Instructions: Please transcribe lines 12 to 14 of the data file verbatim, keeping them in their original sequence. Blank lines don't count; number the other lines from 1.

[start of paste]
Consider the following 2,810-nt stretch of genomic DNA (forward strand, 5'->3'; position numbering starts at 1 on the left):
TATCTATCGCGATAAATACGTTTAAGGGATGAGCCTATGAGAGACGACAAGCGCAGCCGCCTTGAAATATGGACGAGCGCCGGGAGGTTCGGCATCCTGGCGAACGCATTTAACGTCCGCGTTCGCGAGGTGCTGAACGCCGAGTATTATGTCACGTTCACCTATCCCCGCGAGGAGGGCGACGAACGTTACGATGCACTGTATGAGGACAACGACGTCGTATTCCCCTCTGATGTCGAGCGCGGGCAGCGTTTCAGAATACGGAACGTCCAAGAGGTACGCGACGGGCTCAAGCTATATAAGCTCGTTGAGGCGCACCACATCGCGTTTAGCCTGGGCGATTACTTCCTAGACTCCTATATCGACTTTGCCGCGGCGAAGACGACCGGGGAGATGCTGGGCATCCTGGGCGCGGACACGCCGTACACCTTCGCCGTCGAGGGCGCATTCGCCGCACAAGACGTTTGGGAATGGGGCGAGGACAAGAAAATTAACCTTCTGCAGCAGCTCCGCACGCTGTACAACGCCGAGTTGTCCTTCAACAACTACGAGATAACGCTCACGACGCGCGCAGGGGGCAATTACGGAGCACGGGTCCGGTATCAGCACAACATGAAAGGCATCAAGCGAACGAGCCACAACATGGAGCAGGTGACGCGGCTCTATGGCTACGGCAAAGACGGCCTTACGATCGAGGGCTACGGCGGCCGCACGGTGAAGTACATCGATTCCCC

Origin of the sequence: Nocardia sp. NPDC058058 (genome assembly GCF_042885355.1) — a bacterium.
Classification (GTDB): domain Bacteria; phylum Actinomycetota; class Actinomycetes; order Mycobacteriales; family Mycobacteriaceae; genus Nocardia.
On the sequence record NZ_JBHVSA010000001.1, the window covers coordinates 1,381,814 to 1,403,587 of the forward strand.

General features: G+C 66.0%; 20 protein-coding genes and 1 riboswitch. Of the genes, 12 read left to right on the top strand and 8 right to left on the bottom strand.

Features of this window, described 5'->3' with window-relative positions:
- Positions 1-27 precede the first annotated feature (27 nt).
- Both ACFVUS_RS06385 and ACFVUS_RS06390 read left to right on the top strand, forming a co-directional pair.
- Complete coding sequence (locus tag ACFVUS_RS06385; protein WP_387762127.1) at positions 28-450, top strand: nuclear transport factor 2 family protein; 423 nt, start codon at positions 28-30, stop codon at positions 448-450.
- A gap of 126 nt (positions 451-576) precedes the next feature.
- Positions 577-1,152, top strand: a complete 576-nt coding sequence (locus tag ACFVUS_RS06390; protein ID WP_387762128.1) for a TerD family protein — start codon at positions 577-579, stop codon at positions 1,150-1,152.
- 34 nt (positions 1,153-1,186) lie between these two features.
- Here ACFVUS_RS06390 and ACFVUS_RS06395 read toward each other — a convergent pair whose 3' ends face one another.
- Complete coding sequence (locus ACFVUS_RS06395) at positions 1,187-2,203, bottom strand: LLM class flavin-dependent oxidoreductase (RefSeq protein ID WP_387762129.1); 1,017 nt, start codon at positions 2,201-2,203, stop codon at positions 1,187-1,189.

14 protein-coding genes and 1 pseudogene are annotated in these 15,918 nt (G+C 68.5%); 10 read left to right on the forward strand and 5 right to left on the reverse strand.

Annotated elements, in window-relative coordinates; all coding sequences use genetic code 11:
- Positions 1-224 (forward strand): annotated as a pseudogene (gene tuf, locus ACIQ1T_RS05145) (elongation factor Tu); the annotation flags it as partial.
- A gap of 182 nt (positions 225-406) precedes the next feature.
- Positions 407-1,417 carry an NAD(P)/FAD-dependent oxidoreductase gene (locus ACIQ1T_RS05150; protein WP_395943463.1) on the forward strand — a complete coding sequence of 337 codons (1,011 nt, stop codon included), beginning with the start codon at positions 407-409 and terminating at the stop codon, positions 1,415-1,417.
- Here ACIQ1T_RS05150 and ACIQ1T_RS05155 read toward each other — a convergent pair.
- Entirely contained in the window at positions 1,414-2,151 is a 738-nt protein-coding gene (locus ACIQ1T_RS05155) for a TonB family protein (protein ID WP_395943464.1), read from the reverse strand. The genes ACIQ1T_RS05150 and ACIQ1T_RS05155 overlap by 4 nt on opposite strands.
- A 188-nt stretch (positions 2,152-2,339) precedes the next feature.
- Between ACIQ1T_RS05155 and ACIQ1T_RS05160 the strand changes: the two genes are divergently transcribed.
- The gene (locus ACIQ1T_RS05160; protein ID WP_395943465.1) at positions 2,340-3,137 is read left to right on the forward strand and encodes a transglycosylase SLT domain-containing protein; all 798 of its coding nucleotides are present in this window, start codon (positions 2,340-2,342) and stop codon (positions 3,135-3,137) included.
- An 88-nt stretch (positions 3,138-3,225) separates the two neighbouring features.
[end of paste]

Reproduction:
- Positions 577-1,152, top strand: a complete 576-nt coding sequence (locus tag ACFVUS_RS06390; protein ID WP_387762128.1) for a TerD family protein — start codon at positions 577-579, stop codon at positions 1,150-1,152.
- 34 nt (positions 1,153-1,186) lie between these two features.
- Here ACFVUS_RS06390 and ACFVUS_RS06395 read toward each other — a convergent pair whose 3' ends face one another.